1. It would never have occurred to me that the biggest leaseholders in the oil sands were Exxon or Chevron. I know they’re big oil companies and all, but they’re not the biggest in the world, for one, and second, I am familiar with the leases for gas rights by me and it is not unusual for small/independent holders to be quite large interests in certain regions.
  2. Should one bother to examine the history of Koch Industries, they would find that they got their start by developing innovating cracking processes for refining oil. While their major business today is much more diversified, they are very much an oil products firm. So while they are not drilling everywhere for oil, is there even ANYTHING newsworthy about their company having lease rights to hundreds of thousands of acres of fields that are suspected to have oil? Another major business line, I recall, was commodities investing, or something similar. Would it be equally newsworthy to report that, “Harvard University is investing heavily in online software companies who are capable of helping teachers deliver content electronically?” When I saw the lede I did not see Koch in my feed reader, and I was actually expecting to see something like, “Walt Disney!” Or something like that.

But nope. It’s clandestine, evil Koch brothers all the time. I used to read Wonkblog when Klein ran it. He didn’t do too much writing like that despite his need to feed his audience a few treats every so often. But if this is what that site is becoming, I’m sorry for that website, it used to be quite good. Once again, we’re doomed. Or maybe we’re doomed because I even bothered to waste blog space on it.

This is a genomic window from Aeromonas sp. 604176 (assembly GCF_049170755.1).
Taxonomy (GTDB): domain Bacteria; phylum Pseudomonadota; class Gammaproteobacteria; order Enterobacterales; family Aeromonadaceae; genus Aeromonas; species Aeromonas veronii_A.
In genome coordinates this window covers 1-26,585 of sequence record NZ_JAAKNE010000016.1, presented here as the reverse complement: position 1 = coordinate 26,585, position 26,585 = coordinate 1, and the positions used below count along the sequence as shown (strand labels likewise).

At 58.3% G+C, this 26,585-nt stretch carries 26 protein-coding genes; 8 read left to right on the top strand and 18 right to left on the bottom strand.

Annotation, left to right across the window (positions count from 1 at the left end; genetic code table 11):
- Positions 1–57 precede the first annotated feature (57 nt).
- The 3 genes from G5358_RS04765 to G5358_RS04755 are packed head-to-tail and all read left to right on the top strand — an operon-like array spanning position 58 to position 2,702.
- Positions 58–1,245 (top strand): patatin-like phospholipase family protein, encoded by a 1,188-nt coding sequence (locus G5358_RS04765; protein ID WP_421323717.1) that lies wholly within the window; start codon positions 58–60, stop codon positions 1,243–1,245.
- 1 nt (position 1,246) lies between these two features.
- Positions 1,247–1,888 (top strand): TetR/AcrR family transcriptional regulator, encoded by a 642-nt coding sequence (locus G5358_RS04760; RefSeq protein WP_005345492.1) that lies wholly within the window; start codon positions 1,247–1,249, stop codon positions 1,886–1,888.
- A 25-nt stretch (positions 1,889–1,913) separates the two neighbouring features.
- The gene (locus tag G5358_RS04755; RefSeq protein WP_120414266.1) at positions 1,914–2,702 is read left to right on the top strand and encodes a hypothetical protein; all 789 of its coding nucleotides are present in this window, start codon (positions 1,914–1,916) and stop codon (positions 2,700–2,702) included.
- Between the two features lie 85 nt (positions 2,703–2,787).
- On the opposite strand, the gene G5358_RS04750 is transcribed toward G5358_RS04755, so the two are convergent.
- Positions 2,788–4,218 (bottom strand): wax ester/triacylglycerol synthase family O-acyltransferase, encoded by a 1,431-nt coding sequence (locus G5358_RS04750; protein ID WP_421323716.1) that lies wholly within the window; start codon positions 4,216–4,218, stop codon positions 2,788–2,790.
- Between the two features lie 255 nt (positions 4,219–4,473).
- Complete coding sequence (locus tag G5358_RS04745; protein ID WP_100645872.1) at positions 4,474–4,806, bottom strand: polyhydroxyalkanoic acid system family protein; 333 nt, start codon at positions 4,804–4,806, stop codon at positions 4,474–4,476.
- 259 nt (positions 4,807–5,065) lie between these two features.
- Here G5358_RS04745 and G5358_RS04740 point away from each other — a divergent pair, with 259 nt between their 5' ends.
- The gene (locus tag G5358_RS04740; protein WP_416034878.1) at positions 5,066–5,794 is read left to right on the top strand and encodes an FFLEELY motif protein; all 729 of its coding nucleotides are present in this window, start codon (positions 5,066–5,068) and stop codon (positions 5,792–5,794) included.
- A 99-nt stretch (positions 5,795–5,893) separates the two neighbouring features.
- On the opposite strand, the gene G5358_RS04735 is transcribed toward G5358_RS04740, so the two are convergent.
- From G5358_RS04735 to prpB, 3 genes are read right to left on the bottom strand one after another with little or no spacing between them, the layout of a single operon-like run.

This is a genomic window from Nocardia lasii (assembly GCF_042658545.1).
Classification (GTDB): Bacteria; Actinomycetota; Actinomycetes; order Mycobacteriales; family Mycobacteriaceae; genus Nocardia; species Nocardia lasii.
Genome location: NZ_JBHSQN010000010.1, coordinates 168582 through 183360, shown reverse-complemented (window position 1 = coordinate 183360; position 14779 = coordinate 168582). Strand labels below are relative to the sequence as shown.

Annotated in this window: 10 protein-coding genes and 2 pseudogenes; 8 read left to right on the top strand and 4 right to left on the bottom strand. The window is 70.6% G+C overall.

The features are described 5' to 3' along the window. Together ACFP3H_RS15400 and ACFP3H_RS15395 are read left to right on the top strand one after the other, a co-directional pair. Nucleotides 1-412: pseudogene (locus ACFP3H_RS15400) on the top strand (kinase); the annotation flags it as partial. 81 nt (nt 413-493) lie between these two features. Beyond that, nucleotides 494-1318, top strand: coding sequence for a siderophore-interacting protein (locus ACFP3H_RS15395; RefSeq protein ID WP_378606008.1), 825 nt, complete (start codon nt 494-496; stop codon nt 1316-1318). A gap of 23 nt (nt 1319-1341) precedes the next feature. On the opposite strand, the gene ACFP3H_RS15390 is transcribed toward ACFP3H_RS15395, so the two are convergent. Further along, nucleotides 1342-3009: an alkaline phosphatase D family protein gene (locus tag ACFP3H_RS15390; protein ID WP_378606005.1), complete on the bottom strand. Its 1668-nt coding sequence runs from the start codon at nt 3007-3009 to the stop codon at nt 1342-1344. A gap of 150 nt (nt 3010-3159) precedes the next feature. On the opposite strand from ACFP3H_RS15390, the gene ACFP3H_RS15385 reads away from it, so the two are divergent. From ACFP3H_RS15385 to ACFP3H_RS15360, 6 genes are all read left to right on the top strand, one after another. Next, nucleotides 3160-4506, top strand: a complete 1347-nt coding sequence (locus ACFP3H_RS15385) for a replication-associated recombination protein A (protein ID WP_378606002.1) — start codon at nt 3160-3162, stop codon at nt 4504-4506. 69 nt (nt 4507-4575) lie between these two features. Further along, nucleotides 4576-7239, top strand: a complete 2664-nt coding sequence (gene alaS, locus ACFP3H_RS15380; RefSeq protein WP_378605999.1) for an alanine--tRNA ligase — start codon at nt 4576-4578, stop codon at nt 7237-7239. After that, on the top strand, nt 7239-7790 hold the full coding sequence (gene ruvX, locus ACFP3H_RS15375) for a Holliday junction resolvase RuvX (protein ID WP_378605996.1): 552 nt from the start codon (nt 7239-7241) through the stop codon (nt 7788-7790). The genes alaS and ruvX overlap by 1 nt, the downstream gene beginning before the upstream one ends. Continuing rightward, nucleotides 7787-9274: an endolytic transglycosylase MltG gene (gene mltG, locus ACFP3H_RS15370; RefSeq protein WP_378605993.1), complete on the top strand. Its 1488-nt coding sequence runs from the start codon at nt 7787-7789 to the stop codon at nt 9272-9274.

11 Responses to “We’re Doomed, Episode 37578293”

  1. Harry says:

    I wonder whether the geography lesson we have been getting with the lost Malaysian 777 has given anybody in the environmental debate any scientific humility.

    For example, talking heads often speak of metric tons of carbon dioxide emitted by coal-fired electric power plants, as in, “100 million metric tons [or the more sciencey sounding tonnes], a number that sounds big, especially if the only science course you took in high school was ecology. Or, IPCC “scientists” and Nye the Science Guy talk with assured certainty about the global climate, using tenths of a degree Celsius, as if that were better than Farenheit.

    Right now on television are talking about the South Indian Ocean, a place hardly near where anybody has been, near Perth, Australia, if you can call “near” a distance that requires your aircraft to be refueled mid-air. From what I gather, the weather down there is more severe than Buffalo.

    Live between Boston and DC and your perspective gets distorted. Open space is a hot political issue. If one is old enough, one remembers driving the New Jersey Turnpike and wondering whether the whole world was being deliberately poisoned by compounds ending in ane, ene, and ous. Those were the good old days for yuppie enviros, but those days are gone; now the villan is the odorless and benign CO2 molecule. The other villains are the Koch brothers, and of course, WC.

  2. Harry says:

    Fahrenheit. Believe it or not, we are singing Fahrenheit and Centigrade in a musical setting of Robert Frost’s “Choose Something Like a Star” this Sunday afternoon.

  3. Harry says:

    The area in question is nearer to the Kergulen Islands, southwest of Perth, and southeast of Johannesburg. They are part of France. The weather there has to be worse than Rochester.

  4. Harry says: